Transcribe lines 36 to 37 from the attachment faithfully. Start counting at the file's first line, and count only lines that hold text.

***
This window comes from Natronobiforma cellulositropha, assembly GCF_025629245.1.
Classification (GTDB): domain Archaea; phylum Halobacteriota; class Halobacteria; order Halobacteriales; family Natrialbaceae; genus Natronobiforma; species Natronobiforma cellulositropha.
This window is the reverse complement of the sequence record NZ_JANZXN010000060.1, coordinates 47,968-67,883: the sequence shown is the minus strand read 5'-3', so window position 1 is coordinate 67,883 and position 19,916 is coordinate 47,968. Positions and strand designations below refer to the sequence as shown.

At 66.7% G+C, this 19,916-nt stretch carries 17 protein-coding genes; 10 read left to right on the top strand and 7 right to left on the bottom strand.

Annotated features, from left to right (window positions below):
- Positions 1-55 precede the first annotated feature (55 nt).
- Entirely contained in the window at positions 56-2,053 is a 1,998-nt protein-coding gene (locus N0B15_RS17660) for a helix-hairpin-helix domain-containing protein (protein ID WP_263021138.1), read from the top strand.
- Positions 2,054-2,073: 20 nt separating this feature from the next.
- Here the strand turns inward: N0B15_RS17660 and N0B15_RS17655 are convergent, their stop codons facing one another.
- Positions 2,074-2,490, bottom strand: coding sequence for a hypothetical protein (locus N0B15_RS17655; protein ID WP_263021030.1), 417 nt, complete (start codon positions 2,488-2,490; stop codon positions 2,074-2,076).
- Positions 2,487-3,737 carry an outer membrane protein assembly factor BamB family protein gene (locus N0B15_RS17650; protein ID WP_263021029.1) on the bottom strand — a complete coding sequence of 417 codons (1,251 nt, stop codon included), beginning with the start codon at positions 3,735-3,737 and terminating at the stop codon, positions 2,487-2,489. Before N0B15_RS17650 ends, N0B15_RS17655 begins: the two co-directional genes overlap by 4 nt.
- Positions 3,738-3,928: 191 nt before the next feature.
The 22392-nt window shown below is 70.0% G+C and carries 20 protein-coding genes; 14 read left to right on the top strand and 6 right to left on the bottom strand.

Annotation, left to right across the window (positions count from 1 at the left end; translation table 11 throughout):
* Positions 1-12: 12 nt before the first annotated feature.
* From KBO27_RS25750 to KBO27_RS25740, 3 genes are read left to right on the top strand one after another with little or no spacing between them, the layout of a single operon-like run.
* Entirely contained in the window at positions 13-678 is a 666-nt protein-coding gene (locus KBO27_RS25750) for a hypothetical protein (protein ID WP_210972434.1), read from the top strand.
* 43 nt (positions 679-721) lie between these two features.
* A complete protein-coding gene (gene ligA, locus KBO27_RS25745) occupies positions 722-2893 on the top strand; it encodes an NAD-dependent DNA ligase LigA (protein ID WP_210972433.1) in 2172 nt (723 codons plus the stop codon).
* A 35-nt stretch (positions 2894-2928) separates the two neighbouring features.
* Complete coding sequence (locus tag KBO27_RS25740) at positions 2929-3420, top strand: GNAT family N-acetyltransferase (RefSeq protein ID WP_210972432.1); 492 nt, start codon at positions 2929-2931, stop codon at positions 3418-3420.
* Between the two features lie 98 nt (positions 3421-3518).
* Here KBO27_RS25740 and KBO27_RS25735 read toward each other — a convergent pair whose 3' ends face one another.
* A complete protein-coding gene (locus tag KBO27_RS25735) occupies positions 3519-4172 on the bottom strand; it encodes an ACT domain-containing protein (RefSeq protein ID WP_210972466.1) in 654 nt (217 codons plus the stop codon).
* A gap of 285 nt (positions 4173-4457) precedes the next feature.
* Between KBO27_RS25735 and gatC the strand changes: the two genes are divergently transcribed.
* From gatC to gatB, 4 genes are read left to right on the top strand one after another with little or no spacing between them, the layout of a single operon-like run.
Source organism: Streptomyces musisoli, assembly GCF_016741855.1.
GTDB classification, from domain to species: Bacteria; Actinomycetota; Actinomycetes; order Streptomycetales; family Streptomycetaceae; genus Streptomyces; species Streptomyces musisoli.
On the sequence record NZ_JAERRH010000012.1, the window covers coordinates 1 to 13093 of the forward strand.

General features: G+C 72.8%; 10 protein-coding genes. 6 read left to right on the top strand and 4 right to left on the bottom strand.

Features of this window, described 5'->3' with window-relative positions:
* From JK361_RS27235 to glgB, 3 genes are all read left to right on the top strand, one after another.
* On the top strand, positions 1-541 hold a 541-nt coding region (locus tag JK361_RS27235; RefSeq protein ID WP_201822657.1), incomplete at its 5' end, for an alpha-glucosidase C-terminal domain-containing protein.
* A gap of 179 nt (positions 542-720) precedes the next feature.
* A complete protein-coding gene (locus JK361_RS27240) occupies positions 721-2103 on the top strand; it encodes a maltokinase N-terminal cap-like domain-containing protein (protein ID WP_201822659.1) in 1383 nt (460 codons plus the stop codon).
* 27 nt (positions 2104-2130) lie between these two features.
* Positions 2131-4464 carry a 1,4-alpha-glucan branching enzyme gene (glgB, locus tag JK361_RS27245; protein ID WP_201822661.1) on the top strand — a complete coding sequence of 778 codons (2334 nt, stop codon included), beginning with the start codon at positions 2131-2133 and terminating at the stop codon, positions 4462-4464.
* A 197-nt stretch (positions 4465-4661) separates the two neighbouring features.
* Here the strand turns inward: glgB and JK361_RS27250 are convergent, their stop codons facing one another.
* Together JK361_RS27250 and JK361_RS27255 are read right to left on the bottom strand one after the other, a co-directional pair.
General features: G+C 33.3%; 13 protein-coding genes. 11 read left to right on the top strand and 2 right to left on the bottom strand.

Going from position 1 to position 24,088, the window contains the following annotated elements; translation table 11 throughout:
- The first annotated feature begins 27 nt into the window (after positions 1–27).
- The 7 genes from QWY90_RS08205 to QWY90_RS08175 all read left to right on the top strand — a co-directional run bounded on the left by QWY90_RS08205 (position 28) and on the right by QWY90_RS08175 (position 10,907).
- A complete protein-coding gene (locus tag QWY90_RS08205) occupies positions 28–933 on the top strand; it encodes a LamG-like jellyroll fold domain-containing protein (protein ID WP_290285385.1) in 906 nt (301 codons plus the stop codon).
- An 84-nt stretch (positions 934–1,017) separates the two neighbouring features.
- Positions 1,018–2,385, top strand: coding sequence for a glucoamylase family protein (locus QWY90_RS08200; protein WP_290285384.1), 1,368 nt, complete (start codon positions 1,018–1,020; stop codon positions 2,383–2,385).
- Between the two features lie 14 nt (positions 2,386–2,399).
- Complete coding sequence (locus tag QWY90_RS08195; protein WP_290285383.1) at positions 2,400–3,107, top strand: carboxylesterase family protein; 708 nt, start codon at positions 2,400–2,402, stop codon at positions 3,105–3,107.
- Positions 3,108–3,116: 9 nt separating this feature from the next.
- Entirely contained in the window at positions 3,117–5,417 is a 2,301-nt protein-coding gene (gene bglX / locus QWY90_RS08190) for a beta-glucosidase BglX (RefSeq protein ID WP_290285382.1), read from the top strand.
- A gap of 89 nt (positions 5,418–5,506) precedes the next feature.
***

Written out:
* A complete protein-coding gene (locus JK361_RS27240) occupies positions 721-2103 on the top strand; it encodes a maltokinase N-terminal cap-like domain-containing protein (protein ID WP_201822659.1) in 1383 nt (460 codons plus the stop codon).
* 27 nt (positions 2104-2130) lie between these two features.